PROC SQL in Cartoons: The Logic Behind the Scenes
Presented: Wednesday September 5, 2018, 8:00am-11:30am
Russ Lavery is a frequent and multiple award-winning presenter at SAS Users Groups. He has presented all over the U.S., in Europe, and in Asia. He is a contractor and lives outside of Philadelphia. His hobbies include SAS, statistics, reading, salsa, bachata and tai chi.
SQL is very a powerful tool for querying data and is so versatile that it should be the entry point for learning SAS. If you know PROC SQL, you can use it in place of many other SAS procedures. It often allows you to “get the job done in SAS” without knowing all of SAS. It is the Swiss army knife of procedures and should be understood by every programmer and statistician.
In addition to PROC SQL being important in SAS, learning SQL is the key to learning other software and is an important career skill. SQL is the basis for queries in M.S. Access, Oracle, Business Objects, and many other packages.
SQL has been difficult to learn because SQL has been a “black box”. The historical teaching method has been to have the student run dozens of SQL queries until she or he recognizes a pattern, but it has been impossible to explain why results come out as they do. This seminar shows a graphical model of previously undocumented PROC SQL internal processes and makes PROC SQL easy to learn.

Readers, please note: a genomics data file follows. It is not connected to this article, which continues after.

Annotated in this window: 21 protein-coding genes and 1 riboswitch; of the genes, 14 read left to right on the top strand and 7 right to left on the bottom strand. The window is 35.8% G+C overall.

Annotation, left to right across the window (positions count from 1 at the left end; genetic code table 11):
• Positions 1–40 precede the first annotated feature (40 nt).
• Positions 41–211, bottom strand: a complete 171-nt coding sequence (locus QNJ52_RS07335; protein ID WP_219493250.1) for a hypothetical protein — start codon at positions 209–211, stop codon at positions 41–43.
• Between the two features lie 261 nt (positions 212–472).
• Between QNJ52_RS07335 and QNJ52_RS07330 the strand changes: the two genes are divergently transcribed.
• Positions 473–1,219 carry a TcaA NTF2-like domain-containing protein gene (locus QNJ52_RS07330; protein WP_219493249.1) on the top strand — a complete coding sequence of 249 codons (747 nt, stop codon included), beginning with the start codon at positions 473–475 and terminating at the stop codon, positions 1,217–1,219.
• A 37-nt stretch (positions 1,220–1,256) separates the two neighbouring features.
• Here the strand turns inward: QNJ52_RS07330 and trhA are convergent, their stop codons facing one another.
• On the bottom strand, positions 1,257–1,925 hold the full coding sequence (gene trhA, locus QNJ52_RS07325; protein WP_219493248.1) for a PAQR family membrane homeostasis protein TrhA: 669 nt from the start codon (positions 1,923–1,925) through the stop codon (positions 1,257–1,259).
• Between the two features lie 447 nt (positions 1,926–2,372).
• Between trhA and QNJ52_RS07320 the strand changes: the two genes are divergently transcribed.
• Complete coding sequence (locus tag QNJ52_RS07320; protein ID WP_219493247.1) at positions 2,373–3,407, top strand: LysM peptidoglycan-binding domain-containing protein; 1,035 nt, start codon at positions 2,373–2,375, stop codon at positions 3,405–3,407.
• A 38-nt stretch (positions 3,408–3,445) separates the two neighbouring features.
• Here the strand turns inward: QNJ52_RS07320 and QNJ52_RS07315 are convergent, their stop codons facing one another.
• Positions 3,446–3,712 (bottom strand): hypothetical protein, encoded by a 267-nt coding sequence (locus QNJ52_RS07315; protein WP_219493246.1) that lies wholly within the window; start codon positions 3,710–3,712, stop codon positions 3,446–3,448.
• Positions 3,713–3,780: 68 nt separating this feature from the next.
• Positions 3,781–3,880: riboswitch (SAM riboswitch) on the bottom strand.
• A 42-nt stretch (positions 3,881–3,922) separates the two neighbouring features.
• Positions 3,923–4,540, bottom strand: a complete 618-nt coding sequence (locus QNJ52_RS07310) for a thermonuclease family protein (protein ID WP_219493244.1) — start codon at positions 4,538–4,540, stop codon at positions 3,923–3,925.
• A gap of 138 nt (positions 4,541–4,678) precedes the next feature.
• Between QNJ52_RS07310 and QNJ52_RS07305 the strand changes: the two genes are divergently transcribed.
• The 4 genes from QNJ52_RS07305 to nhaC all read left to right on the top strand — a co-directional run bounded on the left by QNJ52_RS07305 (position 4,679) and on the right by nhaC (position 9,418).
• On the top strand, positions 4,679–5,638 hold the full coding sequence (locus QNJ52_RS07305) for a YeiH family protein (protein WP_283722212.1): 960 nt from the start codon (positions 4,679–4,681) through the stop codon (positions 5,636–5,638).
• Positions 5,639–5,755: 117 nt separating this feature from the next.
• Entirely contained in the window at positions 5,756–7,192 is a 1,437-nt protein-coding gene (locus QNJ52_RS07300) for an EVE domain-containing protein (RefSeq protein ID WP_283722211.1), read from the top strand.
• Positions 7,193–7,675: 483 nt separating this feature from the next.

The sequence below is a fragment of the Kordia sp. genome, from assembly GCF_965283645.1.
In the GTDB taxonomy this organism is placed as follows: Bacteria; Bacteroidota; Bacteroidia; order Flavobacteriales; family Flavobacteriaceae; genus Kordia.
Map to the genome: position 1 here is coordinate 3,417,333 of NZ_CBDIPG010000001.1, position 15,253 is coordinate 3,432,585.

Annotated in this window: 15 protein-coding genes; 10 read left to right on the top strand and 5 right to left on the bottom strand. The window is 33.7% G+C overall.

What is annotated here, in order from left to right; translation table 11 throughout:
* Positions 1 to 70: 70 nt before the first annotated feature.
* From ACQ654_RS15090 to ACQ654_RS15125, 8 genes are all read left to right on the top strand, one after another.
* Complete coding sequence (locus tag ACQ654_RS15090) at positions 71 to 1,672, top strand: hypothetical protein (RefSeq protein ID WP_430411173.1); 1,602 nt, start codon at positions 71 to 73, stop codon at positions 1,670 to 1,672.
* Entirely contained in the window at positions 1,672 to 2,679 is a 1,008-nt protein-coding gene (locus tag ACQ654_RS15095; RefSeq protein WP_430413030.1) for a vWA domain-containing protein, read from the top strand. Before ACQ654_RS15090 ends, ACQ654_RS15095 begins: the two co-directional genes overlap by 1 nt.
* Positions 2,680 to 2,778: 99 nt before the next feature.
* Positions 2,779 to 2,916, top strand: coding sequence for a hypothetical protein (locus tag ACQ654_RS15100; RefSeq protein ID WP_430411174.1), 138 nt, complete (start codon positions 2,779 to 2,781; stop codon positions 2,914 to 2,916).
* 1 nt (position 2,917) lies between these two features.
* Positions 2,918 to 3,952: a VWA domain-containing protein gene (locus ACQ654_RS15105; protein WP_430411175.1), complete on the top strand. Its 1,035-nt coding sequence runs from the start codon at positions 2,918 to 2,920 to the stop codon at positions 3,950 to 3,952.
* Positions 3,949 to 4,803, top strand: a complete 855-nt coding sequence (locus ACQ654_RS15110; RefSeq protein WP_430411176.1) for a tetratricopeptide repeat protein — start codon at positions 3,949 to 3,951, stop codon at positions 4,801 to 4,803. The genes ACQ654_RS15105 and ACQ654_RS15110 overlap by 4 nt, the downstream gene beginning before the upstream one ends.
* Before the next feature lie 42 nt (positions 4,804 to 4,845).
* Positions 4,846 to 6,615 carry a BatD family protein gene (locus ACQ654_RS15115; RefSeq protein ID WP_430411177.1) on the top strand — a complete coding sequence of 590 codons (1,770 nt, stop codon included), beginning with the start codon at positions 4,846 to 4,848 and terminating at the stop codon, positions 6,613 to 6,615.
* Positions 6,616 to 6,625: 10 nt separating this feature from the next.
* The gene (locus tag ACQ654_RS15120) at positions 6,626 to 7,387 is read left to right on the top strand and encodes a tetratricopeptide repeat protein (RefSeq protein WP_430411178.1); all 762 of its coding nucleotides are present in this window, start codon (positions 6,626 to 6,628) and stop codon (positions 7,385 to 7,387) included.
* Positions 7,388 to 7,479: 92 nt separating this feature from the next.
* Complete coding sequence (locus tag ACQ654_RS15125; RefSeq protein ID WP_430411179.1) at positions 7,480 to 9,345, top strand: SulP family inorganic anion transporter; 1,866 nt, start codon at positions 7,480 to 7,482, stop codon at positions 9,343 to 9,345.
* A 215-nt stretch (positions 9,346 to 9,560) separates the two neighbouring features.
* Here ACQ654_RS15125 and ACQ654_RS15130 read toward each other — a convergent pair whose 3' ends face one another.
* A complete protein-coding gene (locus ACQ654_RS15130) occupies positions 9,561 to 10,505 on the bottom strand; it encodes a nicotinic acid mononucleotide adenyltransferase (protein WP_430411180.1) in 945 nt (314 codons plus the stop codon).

The major deliverable of this seminar is the graphical representation of the SQL process and we use that graphical model to develop rules for describing, and predicting, the SQL process. These descriptive rules translate directly into coding rules and allow a programmer to quickly code PROC SQL queries.
Intended Audience: Beginner to intermediate SQL programmers
Tools Discussed: Base SAS, PROC SQL
Prerequisite: This seminar starts by assuming that attendees know nothing about SQL and takes them to very complicated topics (e.g., correlated versus uncorrelated subqueries, how SQL uses an index, the SQL Optimizer, views and reflexive joins).
- The graphical model of SQL queries
- Displaying query results
- Presenting data & summarizing data
- The graphical model of SQL sub-queries
- Non-correlated sub-queries
- Correlated sub-queries
- SQL joins
- SQL joins vs DATA step joins
- Reflexive joins
- Multiple SQL joins and the pivot table
- Set operators – so useful Venn you need them
- Introduction to set operators
- The EXCEPT operator
- The INTERSECT operator
- The UNION operator
- The OUTER UNION operator
- SQL as an environment
- Creating views with the SQL procedure
- Integrity constraints
- Dictionary tables
- SQL options
- SQL Performance
- Indexes and the where clause
- The SQL optimizer and the where clause